4. Follow your instructor’s directions to fold a piece of filter paper into a fluted shape. This shape increases paper surface area in contact with the mixture to be filtered and allows air pressure to equalize above and below the wet paper. Set the filter paper in an appropriate funnel. Support the funnel above a 250-mL beaker.
  5. Be careful not to overfill the filter paper! This precipitate is very fine and will settle only very slowly. Pour the mixture into the filter paper a little at a time. Wash any solids sticking to the reaction beaker into the filter using a wash bottle.
  6. Once the filtration is complete, which may take up 20 or more minutes, wash it with fresh water. Cover it with fresh water and allow it to drain through completely. Repeat the washing process so that the precipitate is washed at least three times. Then carefully pull the filter paper out of the funnel and lay it on a watch glass. Allow the precipitate to dry for up to a week before making final measurements. Strong heating may release cyanide gas from this material so heating to dry is not recommended. Low temperatures may be useful to speed the drying process. Otherwise, it may take up to a week to fully dry.
  7. In order to calculate stoichiometric yield, weigh a container in which the pigment may be stored. Scrape the dry product off the filter paper into the container and weigh it. The transfer may be aided by the use of a powder funnel. Use the information to calculate the % yield for the chemical reaction.
  8. When using this pigment to make paint only very tiny amounts will be needed as it makes a very dark color. Mixing with the white pigment titanium dioxide will allow for a range of blue hues to be made.

Hydrated Iron Oxide

In this procedure you will proceed as if making the chemical iron(III) hydroxide (Fe(OH)3). This species does not exist. Instead, there are in fact several variations on the empirical formula FeO(OH)·nH2O. Depending on the crystal structure and degree of hydration this material can take on a variety of earth colors. You will be making two earth colors.

Hydroxide Precipitate
  1. Measure about 12 g of deep-orange iron(III) chloride hexahydrate (FeCl3·6H2O) and dissolve it in about 25 mL of water in a 250-mL beaker. Stir to dissolve. (If the mass is not exactly 12 g, that’s OK. Just measure it precisely.)
  2. Put on a pair of nitrile or latex gloves to protect your hands. Be sure that if sodium hydroxide gets onto the gloves you do not touch things with the contaminated gloves.
  3. Measure 5.5 g of sodium hydroxide (NaOH) pellets using a lab balance. This should be in slight stoichiometric excess over the iron(III) chloride.
  4. Adding water to sodium hydroxide releases a large amount of heat. This is a special hazard because it can come to a boil and spatter strongly alkaline solution. To avoid this you will mix the sodium hydroxide in the water in a very gradual fashion. First, measure 25 mL of water using a graduated cylinder and pour it into a 100-mL beaker.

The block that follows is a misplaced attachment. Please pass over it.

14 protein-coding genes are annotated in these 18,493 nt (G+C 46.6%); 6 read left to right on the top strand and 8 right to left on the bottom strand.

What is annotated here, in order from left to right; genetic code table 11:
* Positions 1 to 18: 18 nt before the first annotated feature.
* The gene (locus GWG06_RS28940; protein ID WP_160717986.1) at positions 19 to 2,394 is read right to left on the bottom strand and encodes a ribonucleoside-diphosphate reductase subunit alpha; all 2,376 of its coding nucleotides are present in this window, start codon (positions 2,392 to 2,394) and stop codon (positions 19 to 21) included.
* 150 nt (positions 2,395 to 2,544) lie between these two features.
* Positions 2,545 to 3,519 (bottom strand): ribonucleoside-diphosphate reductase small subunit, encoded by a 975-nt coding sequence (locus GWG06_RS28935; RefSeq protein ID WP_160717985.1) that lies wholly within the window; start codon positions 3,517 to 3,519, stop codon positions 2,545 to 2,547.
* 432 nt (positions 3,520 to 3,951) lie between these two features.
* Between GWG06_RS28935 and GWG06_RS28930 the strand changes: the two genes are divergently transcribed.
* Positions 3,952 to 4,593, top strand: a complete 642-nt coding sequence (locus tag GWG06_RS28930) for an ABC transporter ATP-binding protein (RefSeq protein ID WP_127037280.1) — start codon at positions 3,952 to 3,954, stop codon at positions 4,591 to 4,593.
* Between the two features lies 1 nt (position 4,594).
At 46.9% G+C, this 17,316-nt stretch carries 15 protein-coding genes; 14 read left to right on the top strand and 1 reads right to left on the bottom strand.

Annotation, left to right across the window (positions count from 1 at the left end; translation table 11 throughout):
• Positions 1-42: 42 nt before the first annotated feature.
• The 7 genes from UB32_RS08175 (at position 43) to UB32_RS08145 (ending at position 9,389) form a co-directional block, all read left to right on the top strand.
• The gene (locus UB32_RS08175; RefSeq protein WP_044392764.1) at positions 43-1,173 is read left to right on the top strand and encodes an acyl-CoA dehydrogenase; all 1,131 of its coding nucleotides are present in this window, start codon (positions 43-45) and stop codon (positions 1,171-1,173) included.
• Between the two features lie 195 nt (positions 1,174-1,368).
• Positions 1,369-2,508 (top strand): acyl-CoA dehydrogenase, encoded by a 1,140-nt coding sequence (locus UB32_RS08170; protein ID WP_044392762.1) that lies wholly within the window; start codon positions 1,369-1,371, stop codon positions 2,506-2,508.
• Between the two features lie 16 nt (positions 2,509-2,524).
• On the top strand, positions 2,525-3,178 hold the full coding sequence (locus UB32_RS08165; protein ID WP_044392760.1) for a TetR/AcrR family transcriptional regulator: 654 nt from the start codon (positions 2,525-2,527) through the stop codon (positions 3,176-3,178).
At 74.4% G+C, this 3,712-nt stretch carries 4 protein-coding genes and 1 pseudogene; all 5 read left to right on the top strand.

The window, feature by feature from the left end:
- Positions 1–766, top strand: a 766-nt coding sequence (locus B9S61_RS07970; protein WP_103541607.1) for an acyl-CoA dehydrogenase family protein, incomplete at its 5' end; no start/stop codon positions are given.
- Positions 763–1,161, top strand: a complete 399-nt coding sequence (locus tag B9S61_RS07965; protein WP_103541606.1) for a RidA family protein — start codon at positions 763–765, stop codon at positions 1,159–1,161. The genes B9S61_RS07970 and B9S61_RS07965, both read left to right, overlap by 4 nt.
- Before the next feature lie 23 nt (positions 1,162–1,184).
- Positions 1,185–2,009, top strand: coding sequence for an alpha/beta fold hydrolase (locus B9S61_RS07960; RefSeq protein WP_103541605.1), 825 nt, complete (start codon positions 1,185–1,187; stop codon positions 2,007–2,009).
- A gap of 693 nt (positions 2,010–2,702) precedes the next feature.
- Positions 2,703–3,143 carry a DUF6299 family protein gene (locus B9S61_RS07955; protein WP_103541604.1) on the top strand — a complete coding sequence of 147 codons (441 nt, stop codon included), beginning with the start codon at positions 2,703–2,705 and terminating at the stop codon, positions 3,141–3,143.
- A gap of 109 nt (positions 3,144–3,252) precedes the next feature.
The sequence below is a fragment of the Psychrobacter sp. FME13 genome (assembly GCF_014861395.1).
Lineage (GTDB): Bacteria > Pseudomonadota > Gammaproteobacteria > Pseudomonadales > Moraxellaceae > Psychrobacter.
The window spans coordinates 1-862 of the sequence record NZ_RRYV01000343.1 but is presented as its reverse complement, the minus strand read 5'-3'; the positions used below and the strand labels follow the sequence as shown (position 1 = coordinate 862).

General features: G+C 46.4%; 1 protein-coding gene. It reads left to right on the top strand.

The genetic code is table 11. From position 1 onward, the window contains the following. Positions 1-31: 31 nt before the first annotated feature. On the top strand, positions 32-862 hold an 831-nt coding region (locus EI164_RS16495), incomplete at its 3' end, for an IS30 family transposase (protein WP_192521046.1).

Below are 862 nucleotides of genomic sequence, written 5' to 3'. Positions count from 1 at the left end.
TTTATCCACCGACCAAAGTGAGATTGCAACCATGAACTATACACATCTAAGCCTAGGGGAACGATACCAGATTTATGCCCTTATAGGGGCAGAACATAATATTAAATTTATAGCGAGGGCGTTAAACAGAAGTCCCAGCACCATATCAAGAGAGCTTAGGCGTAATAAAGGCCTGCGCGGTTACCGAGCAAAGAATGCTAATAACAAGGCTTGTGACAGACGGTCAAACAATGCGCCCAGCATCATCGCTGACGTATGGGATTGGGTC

5. Add a small amount of dry sodium hydroxide to the water in the beaker and stir using a glass stirring rod. Stir until it is completely dissolved before adding more NaOH. Note the rise in temperature. Monitor this temperature and allow the solution to cool a bit between additions. By adding only a little at a time and stirring each time until it dissolves it should be possible to keep the temperature relatively low.
  6. Once the sodium hydroxide has fully dissolved, add the solution to the iron(III) chloride solution. Stir to mix. Once the reaction is complete and you have rinsed out the beaker that contained the NaOH you may remove the gloves.
  7. Follow your instructor’s directions to fold a piece of filter paper into a fluted shape. This shape increases paper surface area in contact with the mixture to be filtered and allows air pressure to equalize above and below the wet paper. Set the filter paper in an appropriate funnel. Support the funnel above a 250-mL beaker.
  8. Be careful not to overfill the filter paper! This precipitate is almost gelatinous in character. It settles only very slowly, if at all. Carefully pour the reaction mixture into the filter paper. Wash any solids sticking to the reaction beaker into the filter using a wash bottle.
  9. Once the filtration is complete, which may take more than an hour, wash it with distilled water. Cover it with water and allow it to drain through completely. Repeat the washing process so that the precipitate is washed at least three times. Then carefully pull the filter paper out of the funnel and lay it on a watch glass. Allow the precipitate to dry for up to a week before making final measurements. Heating in an oven for a few hours at about 80°C is an effective way to speed the drying process.
  10. Once it is dry, scrape the product off the filter paper into a pre-weighed container and weigh it.
  11. This material makes a fine brown-earth pigment but the color may be changed to a dark red or orange by heating it strongly in a crucible to drive off water of hydration. This is called calcining.

Calcining the Precipitate
  1. Use about half of the product of the previous procedure to complete this one. Measure the amount by mass.
  2. Write down the exact mass of the sample you will calcine. By doing so you should be able to use the mass, after driving off water, to determine the empirical formula of the original precipitate. Do this based on the assumption that all mass lost is due to water according to this equation: Fe2O3·nH2O(s) → Fe2O3(s) + nH2O(g).